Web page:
Movie Review: American Fiction

Jeffrey Wright shines as a novelist who writes an accidental hit.

By most measures, American Fiction shouldn’t have worked. It seems like two films jammed together—one a satirical takedown of diversity initiatives and liberal white guilt, the other a domestic dramedy about a misanthropic writer trying to connect to his well-off family. In other words, think Jordan Peele meets Nancy Meyers. And yet, somehow, newcomer Cord Jefferson’s film does work—and in fact feels thrillingly fresh and new.

Our hero is Thelonius “Monk” Ellison (Jeffrey Wright, pure perfection), a novelist of high-brow fiction who hasn’t been published in a while (his latest book is being bounced from publishing house to publishing house and has been rejected for not being “Black” enough) and a professor out of touch with his increasingly woke students. (In an early scene, he puts the N-word on the blackboard. A white student objects to it. “If I can handle it, so can you,” Monk says drily. She is unmoved.)

Because of that encounter, and others like it, Monk is forced to go on an unpaid leave of absence. His boss at the university suggests he spend some time with his family to “relax.” Monk scoffs at that notion.

But he does go home, to Boston, where we meet his recently divorced, wise-cracking sister, Lisa (Tracee Ellis Ross), his somewhat spiraling, just-out-of-the-closet younger brother, Clifford (Sterling K. Brown), and his widowed mother (Leslie Uggams), who is showing early signs of Alzheimer’s. There’s also an all-seeing housekeeper named Lorraine (Myra Lucretia Taylor), who is very much part of the family. We find out that Monk was closest to his father, who was also withholding and stern, and that after his father’s death, he drifted away from his family. They’re happy to be with him, and just wish he would open up more emotionally.

The turning point for Monk’s career comes when he attends a reading by Sintara Golden (Issa Rae), an Oberlin grad with a wildly successful new book, We’s Lives in Da Ghetto. The (largely white) crowd is delighted when she starts to read, putting on a “street” voice. Monk is disgusted that a book that reinforces the worst stereotypes is such a hit.

Over the phone, Monk’s agent, the affable Arthur (John Ortiz), encourages Monk to write more Black. It’s what the people want, he explains.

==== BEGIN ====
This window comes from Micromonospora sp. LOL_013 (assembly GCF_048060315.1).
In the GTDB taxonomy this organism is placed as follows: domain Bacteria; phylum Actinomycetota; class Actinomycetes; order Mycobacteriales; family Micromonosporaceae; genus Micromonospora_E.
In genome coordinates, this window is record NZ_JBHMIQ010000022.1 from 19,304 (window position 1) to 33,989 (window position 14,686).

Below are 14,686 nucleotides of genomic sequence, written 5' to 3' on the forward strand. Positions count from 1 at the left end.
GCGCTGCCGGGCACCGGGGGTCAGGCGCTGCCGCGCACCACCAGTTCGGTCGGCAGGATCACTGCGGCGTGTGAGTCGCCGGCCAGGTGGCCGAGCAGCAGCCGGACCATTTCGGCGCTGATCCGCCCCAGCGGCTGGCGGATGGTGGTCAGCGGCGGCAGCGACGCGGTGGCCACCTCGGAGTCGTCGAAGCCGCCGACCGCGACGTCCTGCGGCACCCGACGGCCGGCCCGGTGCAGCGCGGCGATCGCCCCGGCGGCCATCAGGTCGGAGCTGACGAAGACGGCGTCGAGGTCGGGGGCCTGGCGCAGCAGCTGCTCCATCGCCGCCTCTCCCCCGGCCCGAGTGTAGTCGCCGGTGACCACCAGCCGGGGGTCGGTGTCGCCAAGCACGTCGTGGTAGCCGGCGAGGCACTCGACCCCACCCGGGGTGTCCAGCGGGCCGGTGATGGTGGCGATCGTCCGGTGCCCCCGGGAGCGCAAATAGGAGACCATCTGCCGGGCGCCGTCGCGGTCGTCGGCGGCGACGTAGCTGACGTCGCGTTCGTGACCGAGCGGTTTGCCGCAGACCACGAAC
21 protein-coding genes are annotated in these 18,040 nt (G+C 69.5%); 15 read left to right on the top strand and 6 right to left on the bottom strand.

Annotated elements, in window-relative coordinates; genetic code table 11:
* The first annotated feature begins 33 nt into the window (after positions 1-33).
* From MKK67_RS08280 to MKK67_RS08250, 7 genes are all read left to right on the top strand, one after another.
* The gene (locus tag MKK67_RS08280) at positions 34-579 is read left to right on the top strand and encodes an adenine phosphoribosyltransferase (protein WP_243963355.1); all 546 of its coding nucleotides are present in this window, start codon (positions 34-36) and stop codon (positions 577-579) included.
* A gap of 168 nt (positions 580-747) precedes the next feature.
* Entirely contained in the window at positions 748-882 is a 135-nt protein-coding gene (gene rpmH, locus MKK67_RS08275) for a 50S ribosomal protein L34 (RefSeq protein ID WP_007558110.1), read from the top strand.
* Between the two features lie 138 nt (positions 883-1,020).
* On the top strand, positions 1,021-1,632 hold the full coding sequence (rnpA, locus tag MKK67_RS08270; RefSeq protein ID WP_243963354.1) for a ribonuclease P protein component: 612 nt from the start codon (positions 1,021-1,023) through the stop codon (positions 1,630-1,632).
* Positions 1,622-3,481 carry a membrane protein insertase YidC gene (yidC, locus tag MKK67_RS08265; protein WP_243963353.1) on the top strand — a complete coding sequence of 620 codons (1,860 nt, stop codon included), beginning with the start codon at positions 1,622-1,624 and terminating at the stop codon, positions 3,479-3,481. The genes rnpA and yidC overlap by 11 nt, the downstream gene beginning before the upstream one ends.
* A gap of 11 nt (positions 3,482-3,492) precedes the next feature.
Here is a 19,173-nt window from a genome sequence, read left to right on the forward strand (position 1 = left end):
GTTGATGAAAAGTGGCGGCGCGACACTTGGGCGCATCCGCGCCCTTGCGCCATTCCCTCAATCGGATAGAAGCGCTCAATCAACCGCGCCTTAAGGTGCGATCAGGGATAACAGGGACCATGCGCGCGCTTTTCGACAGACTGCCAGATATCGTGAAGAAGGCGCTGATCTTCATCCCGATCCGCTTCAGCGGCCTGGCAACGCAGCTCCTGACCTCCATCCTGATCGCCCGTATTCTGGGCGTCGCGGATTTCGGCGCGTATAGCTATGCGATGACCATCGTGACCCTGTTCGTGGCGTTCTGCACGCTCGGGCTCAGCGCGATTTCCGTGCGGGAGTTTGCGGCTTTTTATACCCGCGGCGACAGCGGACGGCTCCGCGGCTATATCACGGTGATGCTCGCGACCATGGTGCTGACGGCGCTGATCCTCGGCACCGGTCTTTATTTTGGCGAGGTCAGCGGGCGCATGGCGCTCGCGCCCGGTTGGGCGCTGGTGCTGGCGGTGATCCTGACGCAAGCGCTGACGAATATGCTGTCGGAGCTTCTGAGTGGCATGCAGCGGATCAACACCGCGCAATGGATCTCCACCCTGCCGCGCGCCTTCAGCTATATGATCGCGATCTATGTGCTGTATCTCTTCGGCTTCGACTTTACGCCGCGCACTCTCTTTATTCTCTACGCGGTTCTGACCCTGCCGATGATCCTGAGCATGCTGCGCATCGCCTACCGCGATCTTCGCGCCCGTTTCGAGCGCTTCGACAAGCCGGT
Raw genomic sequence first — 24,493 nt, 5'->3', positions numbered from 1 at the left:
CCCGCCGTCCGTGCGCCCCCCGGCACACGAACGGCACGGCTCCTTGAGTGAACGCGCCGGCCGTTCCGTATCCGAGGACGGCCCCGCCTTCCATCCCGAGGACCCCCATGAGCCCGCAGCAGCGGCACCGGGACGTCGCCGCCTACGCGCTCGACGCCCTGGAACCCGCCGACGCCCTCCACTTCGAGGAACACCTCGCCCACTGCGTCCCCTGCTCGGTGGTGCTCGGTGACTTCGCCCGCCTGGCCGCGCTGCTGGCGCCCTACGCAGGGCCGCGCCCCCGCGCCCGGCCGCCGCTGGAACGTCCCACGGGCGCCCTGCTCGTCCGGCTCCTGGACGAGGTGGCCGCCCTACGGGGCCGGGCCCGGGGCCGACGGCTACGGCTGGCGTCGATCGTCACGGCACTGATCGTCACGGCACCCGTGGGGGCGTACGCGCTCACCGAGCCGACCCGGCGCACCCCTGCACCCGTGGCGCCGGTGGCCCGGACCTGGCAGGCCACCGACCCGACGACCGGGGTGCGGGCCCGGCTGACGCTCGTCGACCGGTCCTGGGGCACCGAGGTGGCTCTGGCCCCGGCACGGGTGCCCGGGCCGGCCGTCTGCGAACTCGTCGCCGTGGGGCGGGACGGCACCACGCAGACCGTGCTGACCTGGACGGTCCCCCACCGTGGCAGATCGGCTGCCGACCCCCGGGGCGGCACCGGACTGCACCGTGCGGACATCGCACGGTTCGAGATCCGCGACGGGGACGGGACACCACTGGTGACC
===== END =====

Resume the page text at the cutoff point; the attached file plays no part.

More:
“I don’t believe in race,” Monk says, raising his hand to hail a cab. The cab zooms past him and picks up a similarly dressed white man a few paces up the road.

So one night, in a fit of defiance (or perhaps just to troll), Monk writes a book about life in the “ghetto.” The book has drug dealers, deadbeat dads, rappers, and lots of violence. He starts to call the book My Pathology, then, chuckling, changes it to My Pafology. He even creates an alter-ego pen name: Stagg R. Leigh, a con on the run from police. When he gives the book to Arthur, they both make fun of it. But Arthur decides to send it out anyway and—you guessed it—a bidding war ensues. Much to Monk’s disgust, it’s his most lucrative and sought-after book ever. A hotshot young Hollywood producer (Adam Brody) even options it for a film.

Later, Monk finds himself on a committee with Sintara Golden to judge this year’s Literary Awards. My Pafology, now renamed F**k (spelled out in this case) is, improbably, up for the award. No one knows that Monk is its real author. Both Sintara and Monk insist that the book is bad. The three white members of the committee, which has patted itself on the back for being so “diverse,” love the book—“we must listen to Black voices!” they insist. Monk and Sintara are overruled.

The satire here may be a bit over the top, but honestly . . . it hits its mark. It is true that sometimes the noble concept of “listening to Black people” carries more weight than the voices of the actual Black people in the room. And when Monk flips to the Black Entertainment Channel on cable and sees a parade of slaves, drug dealers, and weeping mothers on welfare—miserablist entertainment, if you will—that has the ring of truth, too.

But the satire, trenchant as it may be, is only one portion of the film. The family dramedy—in turns warm, prickly, hilarious, and intimate—is equally absorbing. Jefferson and his brilliant cast pull of that thing that’s hardest to do—he convinces us that this is a real family, with decades of history, inside jokes, resentments, and unspoken feelings.

Heck, he manages to throw in a compelling love story between Monk and the sexy, open-hearted lawyer who lives across the street. She, like Monk’s family, just wants him to put down those carefully constructed walls and let people in. Eventually, Monk even discovers that Sintara isn’t quite as cynical in her approach to her novel as he thought she was. As the film makes clear, sometimes thinking the worst of people is the only reasonable response to a messed up world. But sometimes, just sometimes, people may surprise you.